MERT ERTUNGA — @MertovsTDesk
Will an elite rivalry emerge as the preeminent agency of the tour?
This is not to say that having a central rivalry is a good or a bad thing. History nevertheless points to the fact that having a Navratilova-Evert or a Graf-Seles type of rivalry at the top of the game shines a brighter spotlight on the sport. Personally, I loved having four different winners at the majors and witnessing the rise of young players such as Naomi Osaka and Aryna Sabalenka to the top echelons of the rankings. I do not believe, however, that I represent the common tennis fan out there who may only tune in for the big events.
An emerging rivalry between two aspiring players may expedite the process of putting more butts in the seats of tennis stadiums, or in the couches found in front of TV screens in homes around the world. Imagine if two names met on the last weekend of all four majors and went 2-2, with two or three of those matches going to the distance and ending in thrillers. Do you see the marketing potential of such a rivalry? Feel free to juggle your memory and remember those periods of years during which an elite rivalry (in either the WTA or ATP) foregrounded the sport in the media.
ANDREW BURTON — @burtonad
Even if no single player emerges as a dominant No. 1, will a group of players separate from the peloton and set up some long-lived, high-quality rivalries? Or is the 2019 WTA an “any given Saturday” tour?
MATT ZEMEK — @mzemek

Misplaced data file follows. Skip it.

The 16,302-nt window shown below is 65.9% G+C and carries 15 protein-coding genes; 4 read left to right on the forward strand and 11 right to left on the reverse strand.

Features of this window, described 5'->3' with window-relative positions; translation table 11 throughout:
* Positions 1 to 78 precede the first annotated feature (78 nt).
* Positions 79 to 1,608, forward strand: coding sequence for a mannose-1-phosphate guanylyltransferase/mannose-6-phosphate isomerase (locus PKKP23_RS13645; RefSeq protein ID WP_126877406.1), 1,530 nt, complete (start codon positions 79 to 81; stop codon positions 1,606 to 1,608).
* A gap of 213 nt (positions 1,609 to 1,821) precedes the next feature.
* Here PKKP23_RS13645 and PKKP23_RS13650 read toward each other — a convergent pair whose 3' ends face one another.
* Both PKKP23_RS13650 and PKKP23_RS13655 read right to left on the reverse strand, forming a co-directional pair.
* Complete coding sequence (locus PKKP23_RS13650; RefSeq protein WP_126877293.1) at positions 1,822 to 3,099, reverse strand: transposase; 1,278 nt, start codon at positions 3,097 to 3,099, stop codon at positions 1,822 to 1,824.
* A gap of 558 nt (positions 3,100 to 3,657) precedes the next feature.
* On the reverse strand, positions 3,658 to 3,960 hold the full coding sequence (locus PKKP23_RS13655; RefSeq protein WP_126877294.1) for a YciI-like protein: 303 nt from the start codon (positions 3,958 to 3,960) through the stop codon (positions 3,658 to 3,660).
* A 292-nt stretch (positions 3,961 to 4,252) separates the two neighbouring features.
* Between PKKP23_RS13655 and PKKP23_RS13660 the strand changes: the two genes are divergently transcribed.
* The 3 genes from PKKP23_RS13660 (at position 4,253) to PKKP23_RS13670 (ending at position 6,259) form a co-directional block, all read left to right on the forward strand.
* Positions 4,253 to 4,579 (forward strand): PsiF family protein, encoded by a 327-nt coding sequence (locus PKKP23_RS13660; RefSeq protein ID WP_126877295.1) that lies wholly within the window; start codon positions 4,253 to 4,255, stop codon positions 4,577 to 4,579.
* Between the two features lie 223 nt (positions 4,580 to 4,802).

Will a WTA player not named Williams make three major semifinals?
Serena has made at least three major semifinals in a year on numerous occasions. Venus was the only WTA player to make three major semifinals in 2017. [The other 13 semifinal slots that year went to Serena (1), CoCo Vandeweghe (2), Mirjana Lucic-Baroni (1), Karolina Pliskova (1), Jelena Ostapenko (1), Timea Bacsinszky (1), Simona Halep (1), Garbine Muguruza (1), Magdalena Rybarikova (1), Sloane Stephens (1), Madison Keys (1), and Jo Konta (1).]
No one made three major semifinals last year – Simona Halep, Angelique Kerber, Serena Williams, and Madison Keys all made two. [The other eight major semifinal slots went to Elise Mertens, Caroline Wozniacki, Sloane Stephens, Garbine Muguruza, Jelena Ostapenko, Julia Goerges, Naomi Osaka, and Anastasija Sevastova.]
If a refreshed Serena made three semis, would anyone be too surprised? Let’s see if someone other than Serena can do it and thereby cement herself at the forefront of the WTA Tour.